, 37 tweets, 10 min read Read on Twitter
[Thread on Threads] Recently, the @chronicle published a piece attacking the public engagement of contemporary issues and politics by historians. After some consideration, I felt this needed a response...and why not in thread form" Let's talk about this. chronicle.com/article/The-Ri…
In this ironically pedantic editorial accusing historians
public engagement as pedantic, Dr. Fallon makes a series of accusations that are serious enough to warrant explanation and discussion. I am a relative newcomer to the historical thread phenomenon, but am invested.
So, I will try to respond to some of points raised in the Chronicle piece, speaking from my experience but also (I hope) capturing the experiences and motivations of some of the more prolific Historic Threaders. #twitterstorians
Fallon attacks public writing by humanities scholars (but really those more aligned with history). There is a lot going on here, most of it not particularly helpful. 1) Expertise shared in good faith IS authoritative, at least when faced by non-experts (like Dsouza)
The historical facts "wielded" by scholars either in public writing or on Twitter are *usually* neither trivial nor debatable. Why? Because they are correcting very basic but pervasive intentional misuses of history for political means.
Most public commentary by scholars is not debating historiography or Hayden White or post-structuralism or discourse...not because it isn't sometimes important, but because they are speaking to a larger public who doesn't need that level of bloviating.
To wit, let's talk about language...Fallon faults public historians for "endless threads," "new lows of literalism," "data dumps," "brevity," and most paradoxically "bad history" (from an English professor), presumably as a critique of accessible writing.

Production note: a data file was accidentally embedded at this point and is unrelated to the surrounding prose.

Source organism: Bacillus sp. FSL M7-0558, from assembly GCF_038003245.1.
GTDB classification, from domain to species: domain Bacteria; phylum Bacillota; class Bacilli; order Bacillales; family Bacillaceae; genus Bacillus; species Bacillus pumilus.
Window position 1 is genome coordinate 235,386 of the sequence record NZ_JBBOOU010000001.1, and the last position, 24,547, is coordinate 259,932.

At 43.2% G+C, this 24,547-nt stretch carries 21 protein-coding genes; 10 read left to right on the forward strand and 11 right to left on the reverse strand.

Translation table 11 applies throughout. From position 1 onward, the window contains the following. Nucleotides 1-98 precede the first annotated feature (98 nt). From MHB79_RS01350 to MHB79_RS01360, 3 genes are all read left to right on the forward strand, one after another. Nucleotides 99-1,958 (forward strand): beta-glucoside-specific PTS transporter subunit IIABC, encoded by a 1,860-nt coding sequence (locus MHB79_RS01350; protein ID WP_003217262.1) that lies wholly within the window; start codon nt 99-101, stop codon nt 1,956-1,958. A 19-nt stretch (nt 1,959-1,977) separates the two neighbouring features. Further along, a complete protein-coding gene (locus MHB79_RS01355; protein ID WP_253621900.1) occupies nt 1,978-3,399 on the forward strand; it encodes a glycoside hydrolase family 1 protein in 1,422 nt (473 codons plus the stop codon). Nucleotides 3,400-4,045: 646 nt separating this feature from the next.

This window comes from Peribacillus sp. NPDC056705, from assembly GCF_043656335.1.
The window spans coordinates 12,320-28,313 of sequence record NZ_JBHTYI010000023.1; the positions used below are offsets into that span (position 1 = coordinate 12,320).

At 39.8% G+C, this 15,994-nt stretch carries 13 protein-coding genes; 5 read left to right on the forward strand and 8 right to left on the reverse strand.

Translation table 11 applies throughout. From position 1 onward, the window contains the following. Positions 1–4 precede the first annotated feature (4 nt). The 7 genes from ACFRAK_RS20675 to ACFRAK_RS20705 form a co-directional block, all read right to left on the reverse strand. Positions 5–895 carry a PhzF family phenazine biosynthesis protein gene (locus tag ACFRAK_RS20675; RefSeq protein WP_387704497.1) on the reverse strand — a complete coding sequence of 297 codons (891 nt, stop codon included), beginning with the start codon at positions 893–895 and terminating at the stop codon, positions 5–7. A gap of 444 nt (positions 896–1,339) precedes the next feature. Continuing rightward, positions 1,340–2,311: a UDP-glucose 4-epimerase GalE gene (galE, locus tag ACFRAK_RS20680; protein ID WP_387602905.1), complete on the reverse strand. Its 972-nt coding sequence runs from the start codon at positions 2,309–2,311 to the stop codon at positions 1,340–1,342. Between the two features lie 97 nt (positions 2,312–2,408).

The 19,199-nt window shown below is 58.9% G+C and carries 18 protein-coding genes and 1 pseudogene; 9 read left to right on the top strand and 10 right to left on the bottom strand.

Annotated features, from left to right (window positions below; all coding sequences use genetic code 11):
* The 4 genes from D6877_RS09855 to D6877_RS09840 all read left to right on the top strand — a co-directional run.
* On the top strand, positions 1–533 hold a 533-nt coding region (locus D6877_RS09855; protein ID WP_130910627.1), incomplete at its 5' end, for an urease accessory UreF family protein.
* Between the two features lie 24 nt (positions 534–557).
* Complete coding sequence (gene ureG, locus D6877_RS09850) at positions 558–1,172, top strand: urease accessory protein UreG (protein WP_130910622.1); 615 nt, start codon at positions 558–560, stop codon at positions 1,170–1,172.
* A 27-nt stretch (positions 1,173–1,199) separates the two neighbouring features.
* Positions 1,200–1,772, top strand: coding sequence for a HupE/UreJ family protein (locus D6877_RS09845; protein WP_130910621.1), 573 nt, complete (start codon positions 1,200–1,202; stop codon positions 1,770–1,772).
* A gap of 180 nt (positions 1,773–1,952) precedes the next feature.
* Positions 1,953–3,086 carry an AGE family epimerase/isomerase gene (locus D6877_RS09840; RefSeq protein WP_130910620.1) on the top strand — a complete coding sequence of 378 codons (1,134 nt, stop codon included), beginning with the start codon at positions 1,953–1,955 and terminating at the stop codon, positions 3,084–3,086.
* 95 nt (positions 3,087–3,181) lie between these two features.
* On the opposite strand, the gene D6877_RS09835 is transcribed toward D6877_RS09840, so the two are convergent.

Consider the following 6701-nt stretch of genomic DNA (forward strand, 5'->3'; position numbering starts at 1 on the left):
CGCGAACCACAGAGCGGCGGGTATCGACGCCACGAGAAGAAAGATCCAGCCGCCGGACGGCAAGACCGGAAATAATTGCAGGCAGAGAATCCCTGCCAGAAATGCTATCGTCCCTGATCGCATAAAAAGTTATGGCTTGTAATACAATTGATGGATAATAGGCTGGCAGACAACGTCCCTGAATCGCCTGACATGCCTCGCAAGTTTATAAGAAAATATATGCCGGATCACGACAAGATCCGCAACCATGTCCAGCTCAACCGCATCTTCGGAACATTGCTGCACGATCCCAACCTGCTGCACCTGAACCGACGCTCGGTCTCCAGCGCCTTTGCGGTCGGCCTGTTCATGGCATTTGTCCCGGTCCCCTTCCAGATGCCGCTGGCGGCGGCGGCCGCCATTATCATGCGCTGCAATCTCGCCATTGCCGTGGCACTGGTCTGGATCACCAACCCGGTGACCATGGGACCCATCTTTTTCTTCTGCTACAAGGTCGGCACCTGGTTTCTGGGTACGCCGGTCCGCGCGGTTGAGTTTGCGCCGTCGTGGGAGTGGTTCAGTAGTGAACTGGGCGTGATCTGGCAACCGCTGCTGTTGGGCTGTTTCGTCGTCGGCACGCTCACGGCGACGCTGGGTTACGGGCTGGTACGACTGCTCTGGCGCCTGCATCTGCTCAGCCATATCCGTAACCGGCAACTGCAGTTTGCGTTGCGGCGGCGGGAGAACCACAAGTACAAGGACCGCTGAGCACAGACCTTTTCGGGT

(As a side note, wouldn't an English professor be interested in correcting the blatant misreading of Robert Frost's "Good Fences Make Good Neighbors" as a justification for separation when that was clearly not the poet's intent?) classicalpoets.org/2019/02/22/tru…
Meanwhile, in this jargon-laden Chronicle piece, we find Horkheimer, Adorno, Foucault, Hayden White. We find "discursive," ""alternative linguistic protocols," "metonymy," "synecdoche," "tropological strategies," "figurative modes," etc. This doesn't play in Peoria.
I don't mean to suggest that such theoretical discussions aren't of some use in scholarly journals, but these are not what drive the popularity of historians' pushing back against those who freely claim to "know" the history and push real bad history to a populace often unawares.
Let's return to the recent (and increasing) phenomenon of the historical thread led by @kevinkruse flanked by many other historians, which Fallon somewhat cavalierly dismisses as "trivia," factoids," "literalism," "bad history." What would be "good" history for him?
The accessibility of Twitter is a feature, not a bug. The Chronicle article received 9 comments. Twitter threads on history receives hundreds of comments and tens of thousands of interactions. Academics have called for more public engagement...now we are criticized for it?